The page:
Creators of color have perhaps more outlets than ever before to tell the stories of their communities and empower others within the industry. But as "Queen Sugar" creator Ava DuVernay says in a new The Hollywood Reporter (THR) showrunner roundtable, the surge of attention can force those creators to work at a pace their White counterparts don't experience.

"Embedded in that very question is the idea that privilege does not apply," she says in response to interviewer Lacey Rose's query about the showrunners' confidence in turning down projects. She continues:

For me to say no [to projects], in my mind, there may not be another chance. There's a natural tension with anyone to keep the chance for the open door. When you add to that issues of representation and marginalization that go on top of the artist's feeling of 'Can I get my thing made?' it becomes challenging for me to say no. I get an opportunity from Netflix. 'Do you want to make a doc?' 'Yes, I want to make a doc.' Apple: 'Would you like to make a commercial?' 'Yes, I will make that commercial.' I'm running around doing everything because I love it, but also because there is the fear that any artist has that there won't be another question asked to say no to. And on top of that, the fear that the industry might shift in terms of its attention to women right now or the current renaissance regarding people of color, specifically Black folk on TV, and then you're left with nothing.

DuVernay later describes how industry executives try to put her in topical boxes: "I get the first Black everything. First Black firefighter in Tacoma, Washington. First Black ballerina to dance in Kansas City. I mean, it's getting so specific that it's like every first Black doesn't need a movie."

The roundtable, published online with video yesterday (May 16) and in the magazine's May 15 print issue, also features other showrunners of color. Lisa Joy ("Westworld"), Gloria Calderón Kellett ("One Day at a Time") and Kenya Barris ("Black-ish") each discussed how race consciousness and racism figure into their careers:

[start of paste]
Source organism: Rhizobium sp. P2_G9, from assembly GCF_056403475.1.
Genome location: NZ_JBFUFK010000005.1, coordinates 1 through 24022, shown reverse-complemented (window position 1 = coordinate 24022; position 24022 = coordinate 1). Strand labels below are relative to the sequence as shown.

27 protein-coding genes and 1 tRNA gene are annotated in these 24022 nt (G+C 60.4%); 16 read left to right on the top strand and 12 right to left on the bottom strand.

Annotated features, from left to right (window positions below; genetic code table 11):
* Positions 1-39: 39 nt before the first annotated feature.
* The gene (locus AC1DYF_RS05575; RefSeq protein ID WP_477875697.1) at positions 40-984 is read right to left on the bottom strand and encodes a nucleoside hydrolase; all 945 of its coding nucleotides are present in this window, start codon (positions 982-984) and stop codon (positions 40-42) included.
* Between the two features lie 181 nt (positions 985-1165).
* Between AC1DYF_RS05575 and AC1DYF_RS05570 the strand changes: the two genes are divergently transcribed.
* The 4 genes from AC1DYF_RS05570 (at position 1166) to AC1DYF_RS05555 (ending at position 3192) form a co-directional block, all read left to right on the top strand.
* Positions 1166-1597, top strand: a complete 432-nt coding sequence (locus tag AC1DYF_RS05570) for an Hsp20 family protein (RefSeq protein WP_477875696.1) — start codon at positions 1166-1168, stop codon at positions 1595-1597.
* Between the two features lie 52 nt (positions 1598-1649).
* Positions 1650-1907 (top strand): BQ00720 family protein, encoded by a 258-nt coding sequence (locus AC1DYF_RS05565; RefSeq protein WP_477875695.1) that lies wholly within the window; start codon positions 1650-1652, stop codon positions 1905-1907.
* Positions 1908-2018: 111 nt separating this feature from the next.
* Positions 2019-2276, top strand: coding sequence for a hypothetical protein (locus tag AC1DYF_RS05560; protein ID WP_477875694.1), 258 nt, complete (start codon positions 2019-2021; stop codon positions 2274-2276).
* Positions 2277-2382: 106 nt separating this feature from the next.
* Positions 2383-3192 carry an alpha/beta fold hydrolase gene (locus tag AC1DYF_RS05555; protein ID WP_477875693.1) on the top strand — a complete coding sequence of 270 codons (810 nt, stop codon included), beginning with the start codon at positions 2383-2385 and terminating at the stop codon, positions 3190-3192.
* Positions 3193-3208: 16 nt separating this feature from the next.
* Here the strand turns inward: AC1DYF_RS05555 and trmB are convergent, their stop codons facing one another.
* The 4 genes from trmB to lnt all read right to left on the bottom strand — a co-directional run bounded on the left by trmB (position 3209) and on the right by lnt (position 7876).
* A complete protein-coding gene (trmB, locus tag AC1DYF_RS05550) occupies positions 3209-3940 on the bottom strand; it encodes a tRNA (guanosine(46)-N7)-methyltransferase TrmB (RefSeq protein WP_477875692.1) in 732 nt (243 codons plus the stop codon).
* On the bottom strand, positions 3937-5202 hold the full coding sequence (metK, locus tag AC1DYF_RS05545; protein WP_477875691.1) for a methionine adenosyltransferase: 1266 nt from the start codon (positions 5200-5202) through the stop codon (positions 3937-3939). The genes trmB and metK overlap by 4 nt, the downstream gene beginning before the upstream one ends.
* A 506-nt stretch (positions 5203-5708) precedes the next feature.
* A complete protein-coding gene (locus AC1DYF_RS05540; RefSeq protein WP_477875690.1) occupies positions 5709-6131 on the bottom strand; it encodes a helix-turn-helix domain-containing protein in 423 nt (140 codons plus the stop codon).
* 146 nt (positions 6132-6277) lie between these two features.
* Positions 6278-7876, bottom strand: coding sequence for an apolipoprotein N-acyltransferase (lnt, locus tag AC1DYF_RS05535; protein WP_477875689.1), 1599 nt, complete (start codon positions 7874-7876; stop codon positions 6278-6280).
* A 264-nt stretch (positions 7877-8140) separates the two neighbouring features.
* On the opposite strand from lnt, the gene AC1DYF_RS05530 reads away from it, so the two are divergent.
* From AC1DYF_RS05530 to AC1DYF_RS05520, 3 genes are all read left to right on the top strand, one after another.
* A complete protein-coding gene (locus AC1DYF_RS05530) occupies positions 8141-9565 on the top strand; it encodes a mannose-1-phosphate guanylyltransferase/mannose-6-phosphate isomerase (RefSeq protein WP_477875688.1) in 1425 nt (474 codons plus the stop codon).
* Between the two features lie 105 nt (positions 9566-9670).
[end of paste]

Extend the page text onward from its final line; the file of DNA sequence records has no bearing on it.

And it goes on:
• Joy: "There is that pressure not only to be prolific but to not f*** up. And especially when you feel the added burden of being a woman who is doing this now. I represent opportunities for other women and other people of color, and I'm trying to start my own kind of movement."
     
  • Calderón Kellett: "We're doing a Norman Lear show, and it's about a Hispanic family living in Los Angeles; we have to talk about [Trump-era politics]. And I'm the only [Latina showrunner in] TV right now. No Latino shows got picked up. None. I don't want to be the only Latino show on TV; I would love to just be known as a good family comedy. But I can't not have that on me because there's obviously such a misperception about who Latinos are in America, and constantly I feel a [responsibility]."
     
  • Barris: "I did 'Girlfriends,' and then all the offers would come up and I was like, 'I just have to get off a Black show.' I shouldn't have to think that way, but I remember 'The Game' had literally broken every cable record on TV when it debuted, and I walked into a staffing meeting [at another network], and they were like, 'What show is that?' and I'm like, 'F*** you!' Then one of my best friends, a White guy, was like, 'Yeah, but those are all Black people watching.' And I was like, 'F*** you, you like me and you're saying this?' (Laughs.)"


Read the roundtable transcript and see video excerpts at HollywoodReporter.com